Panel on Jobless Recovery and Prospects for Fightback 
In another panel, “Jobless Recovery, the Intractabil-ity of the Capitalist Crisis, and Prospects for Fightback,”Brenda Stokely of the Million Worker March Movementand Gary Labao of BAYAN USA will share the podium with Fred Goldstein, author of “Low-Wage Capitalism:Colossus with Feet of Clay.” Goldstein is a contributingeditor to Workers World newspaper. They will dissectthe “jobless recovery,” with its “austerity” programs, budget cuts, wholesale attacks on unions, and increasinganti-immigrant bashing and repression.The panelists will discuss how to defend workers’ im-mediate interests and past gains, while also ghting fora real solution: socialism. They will discuss how this per-spective can be woven into the struggles of undocument-ed and other immigrant workers; the growing move-ment of students and public workers against “austerity”programs and budget cuts; and international solidarity and transnational labor organizing.Brenda Stokely is co-founder of the Million WorkerMarch Movement and former president of AmericanFederation of State, County and Municipal EmployeesLocal 215 in New York City. A leader and board mem- ber of the Katrina-Rita Survivors Network, Stokely alsoserved as chairperson of the Freedom Party’s programcommittee.Gary Labao is a founding member of BAYAN USA and, until recently, served as its political education of-cer. BAYAN USA defends the rights and welfare of Fili-pinos in the U.S., and coordinates solidarity and supportfor national liberation and democracy in the Philippines. Among the many other panels, two stand out. One is“The Betrayal of Haiti,” with Kim Ives, editor of HaitiLiberté; union organizer Ray Laforest; and Roger Leducof KAKOLA: the Haitian Coalition to Support the Strug-gle. The other is “U.S. Imperialist Wars, Political Prison-ers, Past and Present, and the Anti-War Struggle.” Fea-tured speakers include Pam Africa and Suzanne Rossof the Free Mumia Coalition and Ralph Poynter of theLynne Stewart Defense Committee.
 More information is available at www.leftforum.org.
Fred Goldstein. Joyce Chediac.Brenda Stokely.
WWPHOTOS:ZGrEENAN JOHNCATANOTTO
 
woes.og Mach. 3, 2011 Page 3
Stop attack on poor, working women
Defend Title X family planning funding!
 
ommentary .
By Sue Davis
 Will cutting $283 million from the fed-eral budget help solve the $1.4 trilliondecit?Hardly.However, that’s what the Republicansin the House of Representatives wouldhave the public believe. They have put Ti-tle X, the National Family Planning Pro-gram, which cost $283 million in 2007,on the chopping block in the 2011 federal budget as a key component of their aus-terity plan.Does that make scal sense? Not if youconsider that the U.S. Centers for Dis-ease Control and Prevention calls family planning one of the 10 great public healthachievements of the 20th century. Notonly has it helped advance the social andeconomic status of women while prevent-ing unintended pregnancies and sexually transmitted diseases, and decreasing in-fant, child and maternal deaths.But Title X, which President Rich-ard Nixon signed in 1970 as part of pro-gressive legislation inspired by the CivilRights Movement, has also saved taxpay-ers billions of dollars ever since!Title X serves 5 million poor women,70 percent of whose income is below thepoverty line. These women are dispropor-tionately women of color — 20 percentare Black and 28 percent are Latina. Thatmakes this attack both sexist and racist.But there’s more. Cutting Title X willaffect women at every stage of life. It willeliminate funding for prenatal care, nu-trition programs for pregnant women andtheir children, and Head Start and child-care for 368,000 children. It will cut the Women’s Educational Equity Program, which helps schools comply with TitleIX (sports equality), Pellgrants for college studentsand Social Security sup-port for elderly women.Chopping Title X is not about decit re-duction — just as denying collective bar-gaining rights for public sector workers in Wisconsin and other states isn’t. Destroy-ing Title X is about advancing the right wing’s thoroughly racist, anti-woman andanti-children, anti-reproductive rights,anti-poor, anti-working class agenda.It is a narrow-minded, heartless, life-threatening, discriminatory, totally re-actionary assault on poor and working women. It is profoundly anti-life for all working and oppressed people.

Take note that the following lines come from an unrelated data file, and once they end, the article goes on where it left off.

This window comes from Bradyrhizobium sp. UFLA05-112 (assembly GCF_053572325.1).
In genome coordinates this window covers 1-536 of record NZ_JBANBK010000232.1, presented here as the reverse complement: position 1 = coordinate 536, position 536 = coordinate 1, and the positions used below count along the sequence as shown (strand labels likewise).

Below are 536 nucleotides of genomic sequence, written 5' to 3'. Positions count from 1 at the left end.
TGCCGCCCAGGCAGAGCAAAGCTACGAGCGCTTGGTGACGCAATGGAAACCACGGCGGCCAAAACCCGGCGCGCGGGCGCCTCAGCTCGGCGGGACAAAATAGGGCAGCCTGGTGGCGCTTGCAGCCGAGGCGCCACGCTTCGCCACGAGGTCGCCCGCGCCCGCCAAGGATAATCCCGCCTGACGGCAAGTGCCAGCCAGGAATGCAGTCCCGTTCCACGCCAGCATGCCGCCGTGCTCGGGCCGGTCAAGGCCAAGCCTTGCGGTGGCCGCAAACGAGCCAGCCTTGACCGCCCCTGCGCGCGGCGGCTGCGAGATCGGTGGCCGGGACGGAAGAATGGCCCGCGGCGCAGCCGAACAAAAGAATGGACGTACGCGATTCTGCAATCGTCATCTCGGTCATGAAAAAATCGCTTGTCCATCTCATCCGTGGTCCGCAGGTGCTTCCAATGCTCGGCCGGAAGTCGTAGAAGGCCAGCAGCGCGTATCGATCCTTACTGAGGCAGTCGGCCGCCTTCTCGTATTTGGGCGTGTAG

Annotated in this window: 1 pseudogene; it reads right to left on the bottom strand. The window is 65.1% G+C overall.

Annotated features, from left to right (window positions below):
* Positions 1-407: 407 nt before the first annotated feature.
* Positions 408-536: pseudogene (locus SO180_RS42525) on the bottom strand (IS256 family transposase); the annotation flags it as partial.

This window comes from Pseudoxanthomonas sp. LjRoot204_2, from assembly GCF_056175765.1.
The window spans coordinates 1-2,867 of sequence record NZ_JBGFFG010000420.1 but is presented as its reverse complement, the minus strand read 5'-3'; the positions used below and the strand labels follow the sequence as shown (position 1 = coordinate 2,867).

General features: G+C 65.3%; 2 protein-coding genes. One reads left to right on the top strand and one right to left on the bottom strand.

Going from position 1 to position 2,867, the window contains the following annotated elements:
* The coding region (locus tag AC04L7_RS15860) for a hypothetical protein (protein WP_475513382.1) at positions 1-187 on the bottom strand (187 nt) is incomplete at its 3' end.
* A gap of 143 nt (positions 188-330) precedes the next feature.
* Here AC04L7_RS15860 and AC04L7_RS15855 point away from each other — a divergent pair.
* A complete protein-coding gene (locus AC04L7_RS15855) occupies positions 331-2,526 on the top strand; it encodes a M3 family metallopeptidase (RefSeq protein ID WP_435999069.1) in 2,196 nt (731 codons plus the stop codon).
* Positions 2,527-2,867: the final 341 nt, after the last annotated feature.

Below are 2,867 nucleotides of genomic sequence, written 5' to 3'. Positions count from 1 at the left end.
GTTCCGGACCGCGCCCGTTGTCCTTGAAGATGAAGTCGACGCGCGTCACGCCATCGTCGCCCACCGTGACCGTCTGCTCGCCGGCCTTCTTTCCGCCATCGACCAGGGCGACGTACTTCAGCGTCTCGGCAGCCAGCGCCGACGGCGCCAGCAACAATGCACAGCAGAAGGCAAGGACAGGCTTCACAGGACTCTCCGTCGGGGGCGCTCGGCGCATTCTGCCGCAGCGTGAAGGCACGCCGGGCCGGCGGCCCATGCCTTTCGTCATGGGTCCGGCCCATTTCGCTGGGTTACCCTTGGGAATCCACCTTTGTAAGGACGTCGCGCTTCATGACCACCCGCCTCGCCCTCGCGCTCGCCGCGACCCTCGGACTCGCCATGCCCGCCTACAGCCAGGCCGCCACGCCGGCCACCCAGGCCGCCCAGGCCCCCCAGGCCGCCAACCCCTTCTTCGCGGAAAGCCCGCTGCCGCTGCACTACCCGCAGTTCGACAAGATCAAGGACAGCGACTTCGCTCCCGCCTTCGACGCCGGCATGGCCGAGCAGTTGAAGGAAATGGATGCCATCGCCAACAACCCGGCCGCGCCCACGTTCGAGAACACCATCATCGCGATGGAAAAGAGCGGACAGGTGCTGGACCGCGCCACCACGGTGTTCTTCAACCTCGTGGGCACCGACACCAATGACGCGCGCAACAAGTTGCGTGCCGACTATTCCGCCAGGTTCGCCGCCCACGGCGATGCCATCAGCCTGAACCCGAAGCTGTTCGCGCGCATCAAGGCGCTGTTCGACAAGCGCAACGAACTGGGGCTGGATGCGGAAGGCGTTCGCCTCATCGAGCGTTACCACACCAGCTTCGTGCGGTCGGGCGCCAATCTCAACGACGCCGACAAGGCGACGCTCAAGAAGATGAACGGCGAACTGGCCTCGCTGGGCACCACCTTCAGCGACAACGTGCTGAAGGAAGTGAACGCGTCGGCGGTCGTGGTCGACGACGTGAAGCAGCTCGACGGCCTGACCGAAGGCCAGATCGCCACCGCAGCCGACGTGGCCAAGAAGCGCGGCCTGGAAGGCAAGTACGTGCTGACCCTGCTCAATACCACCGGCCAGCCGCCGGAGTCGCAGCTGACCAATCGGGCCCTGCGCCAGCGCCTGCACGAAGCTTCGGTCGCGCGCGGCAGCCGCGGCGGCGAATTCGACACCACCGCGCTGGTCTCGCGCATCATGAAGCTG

Attack on Planned Parenthood
The House took that even further onFeb. 18, when it passed the “Title X Abor-tion Provider Prohibition” amendment by 240 to 185, which eliminates all fundingfor Planned Parenthood, the largest pri- vate provider of health care services for women in the U.S.Though more than 90 percent of Planned Parenthood’s health care servic-es for 3 million women were preventivein 2010 and the organizationhas received no federal fund-ing for abortion since 1976,amendment sponsor Rep.Mike Pence (R-Ind.) called it a “victory forlife” because he doesn’t want taxpayers’money to be used to “subsidize the largestabortion provider in [North] America.”Is defunding Planned Parenthood a victory for women?Not if Planned Parenthood will no lon-ger be able to serve 1.4 million Medicaidpatients who use its health centers as theirprimary preventive health care provider.Not if Planned Parenthood will have tocurtail family planning and many types of reproductive and other health services formillions of women.It’s only a victory for Pence, other re-actionary legislators and right-wing TeaParty demagogues like Rush Limbaugh,Glenn Beck and Sarah Palin, who, in pur-suit of “small government” and “pro-life”hypocrisy, seek to destroy all legislationthat benets poor and working peopleand their families.In response, many women’s and le-gal groups and the “liberal” ank of theDemocratic Party are rallying to defendTitle X and Planned Parenthood. TheNational Organization for Women, theFeminist Majority, the National Women’sLaw Center, the American Civil LibertiesUnion and Planned Parenthood have allooded supporters with educational e-mails and petitions.Planned Parenthood of New York City has called a Stand Up for Women’s HealthRally on Feb. 26 at Foley Square at 1 p.m.